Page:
The AP was unable to confirm or disprove Wu’s account independently, and she could not pinpoint the exact location of the black site. However, reporters have seen and heard corroborating evidence, including stamps in her passport, a phone recording of a Chinese official asking her questions, and text messages that she sent from jail to a pastor helping the couple.
Chinese foreign ministry spokesperson Hua Chunying said: “What I can tell you is that the situation the person talked about is not true.” Dubai did not respond to multiple phone calls and requests for comment.
Yu-Jie Chen, an assistant professor at Taiwan’s Academia Sinica, said she had not heard of a Chinese secret jail in Dubai, and such a facility in another country would be unusual. However, she also noted it would be in keeping with China’s attempts to do all it can to bring select citizens back, both through official means such as signing extradition treaties and unofficial means such as revoking visas or putting pressure on family back home.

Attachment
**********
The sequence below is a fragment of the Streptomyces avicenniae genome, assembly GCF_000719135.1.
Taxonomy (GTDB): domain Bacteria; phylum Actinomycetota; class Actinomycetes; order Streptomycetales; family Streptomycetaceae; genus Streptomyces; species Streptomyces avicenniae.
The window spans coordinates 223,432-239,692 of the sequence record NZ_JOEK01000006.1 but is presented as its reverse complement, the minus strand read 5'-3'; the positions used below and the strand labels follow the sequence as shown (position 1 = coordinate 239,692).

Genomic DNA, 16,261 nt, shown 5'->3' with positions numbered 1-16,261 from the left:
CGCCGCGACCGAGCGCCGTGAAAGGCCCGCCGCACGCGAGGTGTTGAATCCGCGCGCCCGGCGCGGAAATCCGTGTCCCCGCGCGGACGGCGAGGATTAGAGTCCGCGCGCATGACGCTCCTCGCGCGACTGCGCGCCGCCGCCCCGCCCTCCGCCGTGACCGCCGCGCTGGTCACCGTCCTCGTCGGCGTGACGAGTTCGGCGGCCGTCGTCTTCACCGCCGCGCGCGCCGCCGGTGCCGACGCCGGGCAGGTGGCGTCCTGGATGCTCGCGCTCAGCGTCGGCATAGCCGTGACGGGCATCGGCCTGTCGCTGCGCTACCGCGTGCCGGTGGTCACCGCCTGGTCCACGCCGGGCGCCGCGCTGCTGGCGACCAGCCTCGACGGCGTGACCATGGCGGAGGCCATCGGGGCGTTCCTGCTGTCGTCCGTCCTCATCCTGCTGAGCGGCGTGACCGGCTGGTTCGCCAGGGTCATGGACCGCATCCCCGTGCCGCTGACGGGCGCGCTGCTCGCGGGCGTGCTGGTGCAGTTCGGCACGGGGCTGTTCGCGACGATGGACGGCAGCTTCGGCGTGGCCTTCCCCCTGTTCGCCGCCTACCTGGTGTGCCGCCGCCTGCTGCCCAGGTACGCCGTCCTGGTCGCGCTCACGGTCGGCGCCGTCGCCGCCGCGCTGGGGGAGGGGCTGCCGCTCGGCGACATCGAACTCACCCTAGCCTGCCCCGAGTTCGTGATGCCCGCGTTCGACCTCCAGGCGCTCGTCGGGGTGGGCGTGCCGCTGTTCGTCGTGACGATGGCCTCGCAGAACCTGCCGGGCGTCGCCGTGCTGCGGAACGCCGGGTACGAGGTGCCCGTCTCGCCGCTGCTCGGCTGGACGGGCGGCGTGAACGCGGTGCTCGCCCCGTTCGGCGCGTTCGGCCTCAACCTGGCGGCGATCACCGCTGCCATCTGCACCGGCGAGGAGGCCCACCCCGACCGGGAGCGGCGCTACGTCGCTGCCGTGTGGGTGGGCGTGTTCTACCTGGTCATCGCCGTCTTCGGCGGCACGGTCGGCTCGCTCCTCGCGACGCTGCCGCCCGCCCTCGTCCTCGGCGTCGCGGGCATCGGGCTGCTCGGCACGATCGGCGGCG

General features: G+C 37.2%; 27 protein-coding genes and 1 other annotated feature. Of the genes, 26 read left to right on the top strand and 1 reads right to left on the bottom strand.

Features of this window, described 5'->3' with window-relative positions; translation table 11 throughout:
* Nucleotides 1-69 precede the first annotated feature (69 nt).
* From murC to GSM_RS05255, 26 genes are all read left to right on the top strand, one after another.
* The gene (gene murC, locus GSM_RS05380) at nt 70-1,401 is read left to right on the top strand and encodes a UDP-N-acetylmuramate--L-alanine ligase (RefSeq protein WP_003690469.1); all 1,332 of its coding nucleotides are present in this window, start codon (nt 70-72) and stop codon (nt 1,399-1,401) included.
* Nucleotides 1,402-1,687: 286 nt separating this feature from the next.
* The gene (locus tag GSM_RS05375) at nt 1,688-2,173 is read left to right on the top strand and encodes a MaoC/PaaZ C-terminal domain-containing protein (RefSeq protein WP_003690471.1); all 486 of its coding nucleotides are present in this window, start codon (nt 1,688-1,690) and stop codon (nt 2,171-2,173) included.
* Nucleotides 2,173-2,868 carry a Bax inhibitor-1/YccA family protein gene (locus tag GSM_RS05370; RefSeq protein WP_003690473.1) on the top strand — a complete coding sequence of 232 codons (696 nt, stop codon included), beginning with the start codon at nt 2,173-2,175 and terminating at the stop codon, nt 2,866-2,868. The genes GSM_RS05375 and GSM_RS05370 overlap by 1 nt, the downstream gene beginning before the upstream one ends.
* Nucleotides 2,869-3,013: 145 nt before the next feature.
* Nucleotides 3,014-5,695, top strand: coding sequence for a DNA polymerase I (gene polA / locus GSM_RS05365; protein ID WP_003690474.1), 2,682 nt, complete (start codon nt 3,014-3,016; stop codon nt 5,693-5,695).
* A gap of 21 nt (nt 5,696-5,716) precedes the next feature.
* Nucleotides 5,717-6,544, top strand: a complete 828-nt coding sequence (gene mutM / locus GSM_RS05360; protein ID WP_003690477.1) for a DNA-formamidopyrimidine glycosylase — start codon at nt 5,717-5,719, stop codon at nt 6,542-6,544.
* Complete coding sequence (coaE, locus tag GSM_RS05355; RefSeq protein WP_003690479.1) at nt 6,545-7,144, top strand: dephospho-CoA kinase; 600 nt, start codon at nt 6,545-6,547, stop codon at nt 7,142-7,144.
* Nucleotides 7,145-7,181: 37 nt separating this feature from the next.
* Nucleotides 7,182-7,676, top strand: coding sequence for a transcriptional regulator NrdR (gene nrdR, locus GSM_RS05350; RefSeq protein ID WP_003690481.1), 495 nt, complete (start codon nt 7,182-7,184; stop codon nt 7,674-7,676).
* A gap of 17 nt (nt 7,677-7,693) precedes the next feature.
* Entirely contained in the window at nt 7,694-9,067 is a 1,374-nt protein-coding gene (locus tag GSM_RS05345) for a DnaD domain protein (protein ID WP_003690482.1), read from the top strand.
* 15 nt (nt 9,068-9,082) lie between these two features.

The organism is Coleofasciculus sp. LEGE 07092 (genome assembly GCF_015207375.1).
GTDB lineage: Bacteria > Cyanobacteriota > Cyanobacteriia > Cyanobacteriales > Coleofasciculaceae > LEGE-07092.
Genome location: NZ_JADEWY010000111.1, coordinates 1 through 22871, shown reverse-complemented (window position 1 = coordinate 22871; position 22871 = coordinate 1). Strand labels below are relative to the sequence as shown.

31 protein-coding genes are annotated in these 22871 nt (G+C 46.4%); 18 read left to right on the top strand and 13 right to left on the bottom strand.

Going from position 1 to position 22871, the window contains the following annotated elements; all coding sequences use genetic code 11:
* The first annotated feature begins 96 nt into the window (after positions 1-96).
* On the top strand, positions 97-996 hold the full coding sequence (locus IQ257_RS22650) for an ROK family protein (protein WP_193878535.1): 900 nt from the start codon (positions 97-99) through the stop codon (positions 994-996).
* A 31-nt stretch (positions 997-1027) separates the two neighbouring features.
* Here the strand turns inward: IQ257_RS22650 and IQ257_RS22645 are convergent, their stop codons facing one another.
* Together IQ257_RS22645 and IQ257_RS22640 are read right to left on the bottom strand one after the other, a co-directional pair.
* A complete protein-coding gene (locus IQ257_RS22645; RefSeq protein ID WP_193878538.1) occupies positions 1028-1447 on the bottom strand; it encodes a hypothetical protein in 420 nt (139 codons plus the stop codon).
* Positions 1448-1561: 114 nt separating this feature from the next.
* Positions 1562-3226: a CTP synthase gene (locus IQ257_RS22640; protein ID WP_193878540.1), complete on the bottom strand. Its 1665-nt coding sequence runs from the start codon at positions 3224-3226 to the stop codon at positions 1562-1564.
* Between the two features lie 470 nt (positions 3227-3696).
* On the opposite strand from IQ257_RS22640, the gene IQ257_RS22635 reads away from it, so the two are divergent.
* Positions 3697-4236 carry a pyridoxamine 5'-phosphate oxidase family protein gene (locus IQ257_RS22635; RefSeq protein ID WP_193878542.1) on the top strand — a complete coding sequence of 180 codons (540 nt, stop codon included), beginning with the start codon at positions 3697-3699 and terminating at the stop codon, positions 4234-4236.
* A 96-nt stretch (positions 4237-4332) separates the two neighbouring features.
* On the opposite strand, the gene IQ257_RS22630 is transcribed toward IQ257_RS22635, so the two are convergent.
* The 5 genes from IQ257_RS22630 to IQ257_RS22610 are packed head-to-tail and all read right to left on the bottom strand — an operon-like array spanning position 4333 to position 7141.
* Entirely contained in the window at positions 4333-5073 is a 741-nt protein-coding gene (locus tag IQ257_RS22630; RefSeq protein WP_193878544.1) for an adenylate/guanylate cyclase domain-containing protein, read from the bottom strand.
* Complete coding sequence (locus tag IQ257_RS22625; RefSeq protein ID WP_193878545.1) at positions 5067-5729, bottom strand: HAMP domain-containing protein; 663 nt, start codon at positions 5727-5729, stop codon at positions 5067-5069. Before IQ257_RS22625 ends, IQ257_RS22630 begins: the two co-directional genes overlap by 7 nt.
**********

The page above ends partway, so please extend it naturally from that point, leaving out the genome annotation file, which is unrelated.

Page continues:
“[China] really wasn’t interested in reaching out until recent years,” said Chen, who has tracked China’s international legal actions. Chen said Uighurs in particular were being extradited or returned to China, which has been detaining the mostly Muslim minority on suspicion of “terrorism” even for relatively harmless acts such as praying. Wu and her fiancé are Han Chinese, the majority ethnicity in China.
Jesus: Hey, Dad? God: Yes, Son? Jesus: Western civilization followed me home. Can I keep it? God: Certainly not! And put it down this minute--you don't know where it's been! Tom Robbins in Another Roadside Attraction